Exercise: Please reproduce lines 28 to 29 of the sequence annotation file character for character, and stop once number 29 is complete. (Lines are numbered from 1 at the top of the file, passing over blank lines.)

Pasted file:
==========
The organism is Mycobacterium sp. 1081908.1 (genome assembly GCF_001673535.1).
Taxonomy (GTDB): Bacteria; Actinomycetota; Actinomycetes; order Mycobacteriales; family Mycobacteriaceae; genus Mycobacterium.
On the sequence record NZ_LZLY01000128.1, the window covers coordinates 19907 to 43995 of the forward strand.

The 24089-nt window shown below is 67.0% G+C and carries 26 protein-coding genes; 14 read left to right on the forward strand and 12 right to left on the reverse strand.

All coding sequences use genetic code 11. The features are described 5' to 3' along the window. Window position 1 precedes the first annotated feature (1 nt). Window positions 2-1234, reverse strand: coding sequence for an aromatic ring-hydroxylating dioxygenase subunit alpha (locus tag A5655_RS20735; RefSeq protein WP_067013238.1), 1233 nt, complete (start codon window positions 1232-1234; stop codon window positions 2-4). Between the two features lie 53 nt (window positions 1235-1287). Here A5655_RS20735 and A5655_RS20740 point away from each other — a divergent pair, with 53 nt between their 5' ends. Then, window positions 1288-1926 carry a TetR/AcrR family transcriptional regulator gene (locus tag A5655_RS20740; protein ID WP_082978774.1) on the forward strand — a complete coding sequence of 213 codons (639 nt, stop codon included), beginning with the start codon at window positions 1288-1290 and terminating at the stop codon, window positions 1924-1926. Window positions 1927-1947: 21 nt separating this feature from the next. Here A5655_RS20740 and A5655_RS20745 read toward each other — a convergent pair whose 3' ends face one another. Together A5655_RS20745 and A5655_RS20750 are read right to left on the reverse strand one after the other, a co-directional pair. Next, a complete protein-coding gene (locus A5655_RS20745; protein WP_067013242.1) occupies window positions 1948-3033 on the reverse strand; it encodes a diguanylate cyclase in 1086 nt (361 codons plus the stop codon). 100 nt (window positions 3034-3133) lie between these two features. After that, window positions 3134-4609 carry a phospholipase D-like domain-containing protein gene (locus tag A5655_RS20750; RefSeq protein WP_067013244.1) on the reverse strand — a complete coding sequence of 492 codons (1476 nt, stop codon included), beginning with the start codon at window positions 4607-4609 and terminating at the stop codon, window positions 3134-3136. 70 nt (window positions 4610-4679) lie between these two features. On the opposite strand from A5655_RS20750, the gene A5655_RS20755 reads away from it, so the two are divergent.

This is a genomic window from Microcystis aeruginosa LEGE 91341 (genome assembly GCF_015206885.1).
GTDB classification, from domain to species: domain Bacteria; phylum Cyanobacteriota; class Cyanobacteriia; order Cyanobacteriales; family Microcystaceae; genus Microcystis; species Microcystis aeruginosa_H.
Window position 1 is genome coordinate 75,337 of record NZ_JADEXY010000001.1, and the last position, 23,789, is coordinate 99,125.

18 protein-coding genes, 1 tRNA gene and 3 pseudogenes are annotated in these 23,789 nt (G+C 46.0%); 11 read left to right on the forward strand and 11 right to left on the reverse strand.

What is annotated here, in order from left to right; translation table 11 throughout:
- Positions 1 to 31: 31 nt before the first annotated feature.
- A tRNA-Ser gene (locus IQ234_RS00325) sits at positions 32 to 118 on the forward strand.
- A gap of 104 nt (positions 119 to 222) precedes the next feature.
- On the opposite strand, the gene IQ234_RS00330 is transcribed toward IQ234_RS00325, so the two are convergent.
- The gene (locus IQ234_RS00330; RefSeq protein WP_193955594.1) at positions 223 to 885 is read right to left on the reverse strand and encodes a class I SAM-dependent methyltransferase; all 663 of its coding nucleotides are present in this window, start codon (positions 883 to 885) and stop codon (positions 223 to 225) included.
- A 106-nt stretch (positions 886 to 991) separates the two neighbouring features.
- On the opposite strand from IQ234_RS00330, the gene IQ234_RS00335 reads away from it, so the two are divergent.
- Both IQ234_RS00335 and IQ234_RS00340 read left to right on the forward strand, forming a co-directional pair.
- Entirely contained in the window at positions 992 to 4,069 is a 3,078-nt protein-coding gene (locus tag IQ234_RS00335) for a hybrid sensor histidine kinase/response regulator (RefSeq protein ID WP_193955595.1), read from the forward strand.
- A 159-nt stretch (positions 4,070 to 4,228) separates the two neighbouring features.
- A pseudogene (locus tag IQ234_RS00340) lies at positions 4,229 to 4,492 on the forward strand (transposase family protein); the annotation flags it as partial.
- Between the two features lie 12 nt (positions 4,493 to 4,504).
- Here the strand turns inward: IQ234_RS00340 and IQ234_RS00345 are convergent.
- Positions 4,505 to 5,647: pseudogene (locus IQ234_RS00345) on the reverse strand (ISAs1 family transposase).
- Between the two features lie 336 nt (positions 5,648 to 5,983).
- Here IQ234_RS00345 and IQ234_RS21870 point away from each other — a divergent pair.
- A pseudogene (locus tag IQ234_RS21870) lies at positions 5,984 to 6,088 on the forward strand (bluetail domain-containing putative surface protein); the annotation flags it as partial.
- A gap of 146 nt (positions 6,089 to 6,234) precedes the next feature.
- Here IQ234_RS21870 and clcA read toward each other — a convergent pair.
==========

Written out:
- A gap of 146 nt (positions 6,089 to 6,234) precedes the next feature.
- Here IQ234_RS21870 and clcA read toward each other — a convergent pair.